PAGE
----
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We are migrating from a self hosted mailing platform to Office365 for Businesses. Everything went fine, except for the SPF record. At the moment, we have v=spf1 a mx -all as TXT record, but Office365 has to allow v=spf1 -all too. So, I went ahead and and merged them into: v=spf1 a mx -all. When checking this SPF record against the domain of, this results into a PermError SPF Permanent Error: Too many DNS lookups.

My question is the following: How do I work around this error? I know I can replace some records with their ip4 equivalent, but when doing this, the online troubleshooter of Office365 kept complaining that the record was not found: enter image description here

Thanks in advance!

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Do other SPF-checking-tools complain? Does Office 365 work with these records? (or are you not even able to set it up?) - As I understand, those records are only temporary, until your migration is done. So I would leave them as is (if it works), and just correct them once you're finished migrating – MichelZ Apr 19 '14 at 8:59
Office365 and pySPF complain. As we use our Office365 for the whole business, it is a priority that Office365 accepts the record. We use an external DNS (not the one from Office365) so we are able to set it up, it just doesn't get accepted. This is not a temporary record; we have already migrated (so everything is up and running) but that record requires Office365 exchange to work correctly. – Silox Apr 19 '14 at 9:04
So why do you need the record at all? That's not required for O365? Or do you send out e-mails using another server than O365? – MichelZ Apr 19 '14 at 9:06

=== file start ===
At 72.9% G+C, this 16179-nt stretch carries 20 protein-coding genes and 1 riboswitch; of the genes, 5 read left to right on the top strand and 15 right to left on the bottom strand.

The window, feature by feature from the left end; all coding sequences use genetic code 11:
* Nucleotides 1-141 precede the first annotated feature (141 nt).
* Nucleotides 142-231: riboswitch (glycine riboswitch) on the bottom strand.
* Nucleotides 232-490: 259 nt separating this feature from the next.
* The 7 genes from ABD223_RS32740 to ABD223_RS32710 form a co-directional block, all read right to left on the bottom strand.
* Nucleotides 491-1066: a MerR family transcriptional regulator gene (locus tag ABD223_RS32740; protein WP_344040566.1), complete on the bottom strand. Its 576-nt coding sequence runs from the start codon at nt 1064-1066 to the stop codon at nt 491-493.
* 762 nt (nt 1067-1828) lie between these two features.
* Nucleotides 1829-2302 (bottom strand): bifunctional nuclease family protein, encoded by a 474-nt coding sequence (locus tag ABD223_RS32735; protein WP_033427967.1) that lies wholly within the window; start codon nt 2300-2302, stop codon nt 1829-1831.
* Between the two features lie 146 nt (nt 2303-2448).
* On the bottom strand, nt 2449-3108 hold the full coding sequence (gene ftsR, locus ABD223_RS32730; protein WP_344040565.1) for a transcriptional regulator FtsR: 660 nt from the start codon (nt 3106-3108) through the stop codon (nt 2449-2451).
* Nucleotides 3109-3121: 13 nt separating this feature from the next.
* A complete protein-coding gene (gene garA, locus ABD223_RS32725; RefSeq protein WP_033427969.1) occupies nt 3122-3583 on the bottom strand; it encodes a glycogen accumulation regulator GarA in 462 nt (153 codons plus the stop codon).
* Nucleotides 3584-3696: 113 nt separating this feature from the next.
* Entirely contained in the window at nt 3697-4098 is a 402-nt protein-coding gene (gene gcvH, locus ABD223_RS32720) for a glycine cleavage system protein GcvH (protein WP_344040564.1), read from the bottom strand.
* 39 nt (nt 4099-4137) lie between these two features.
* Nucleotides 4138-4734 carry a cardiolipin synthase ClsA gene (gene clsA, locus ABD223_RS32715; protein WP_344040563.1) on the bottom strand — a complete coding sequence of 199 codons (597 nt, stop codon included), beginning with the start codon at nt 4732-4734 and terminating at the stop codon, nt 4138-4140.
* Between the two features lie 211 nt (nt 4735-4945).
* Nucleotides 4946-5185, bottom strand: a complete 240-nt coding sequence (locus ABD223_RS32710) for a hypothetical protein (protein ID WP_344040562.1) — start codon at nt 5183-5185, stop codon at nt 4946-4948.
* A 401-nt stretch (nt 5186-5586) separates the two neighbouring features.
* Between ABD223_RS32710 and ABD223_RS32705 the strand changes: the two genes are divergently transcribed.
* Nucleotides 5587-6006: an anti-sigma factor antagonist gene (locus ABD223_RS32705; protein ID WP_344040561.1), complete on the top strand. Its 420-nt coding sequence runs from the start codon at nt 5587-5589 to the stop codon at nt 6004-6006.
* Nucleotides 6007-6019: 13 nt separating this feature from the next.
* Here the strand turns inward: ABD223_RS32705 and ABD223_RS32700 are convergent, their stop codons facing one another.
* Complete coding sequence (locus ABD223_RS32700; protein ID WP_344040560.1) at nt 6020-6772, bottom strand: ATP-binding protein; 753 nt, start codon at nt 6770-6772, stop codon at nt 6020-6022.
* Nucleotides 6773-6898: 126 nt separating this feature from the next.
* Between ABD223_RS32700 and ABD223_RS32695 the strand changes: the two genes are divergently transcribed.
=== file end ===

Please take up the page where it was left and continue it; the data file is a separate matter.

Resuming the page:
I hear you, but the answers to the former are all the answers you need to this one (except inasmuch as they don't specify what your SPF record should be, and we don't do that here). I nearly quoted my previous answer back at you, which I'm told is a strong suggestion that the question is really a duplicate (I'd quote the reference post, but I cannot currently find it). Don't worry too much, it's only my opinion, and others may not agree with me - if they don't, it won't get closed. – MadHatter Apr 19 '14 at 10:36
That said, I will add that the short form answer to the question of how to make your record match the spec is you can't - or, slightly more wordily, there is no simple way to combine multiple DNS-expensive SPF records into a single SPF record without violating the DNS-lookup restrictions of the spec. The complex ways are covered in the answers to the question that I suggest is a duplicate. – MadHatter Apr 19 '14 at 10:40
up vote 4 down vote accepted

Apart from everything that has already been said, let's focus on this:

My question is the following: How do I work around this error? I know I can replace some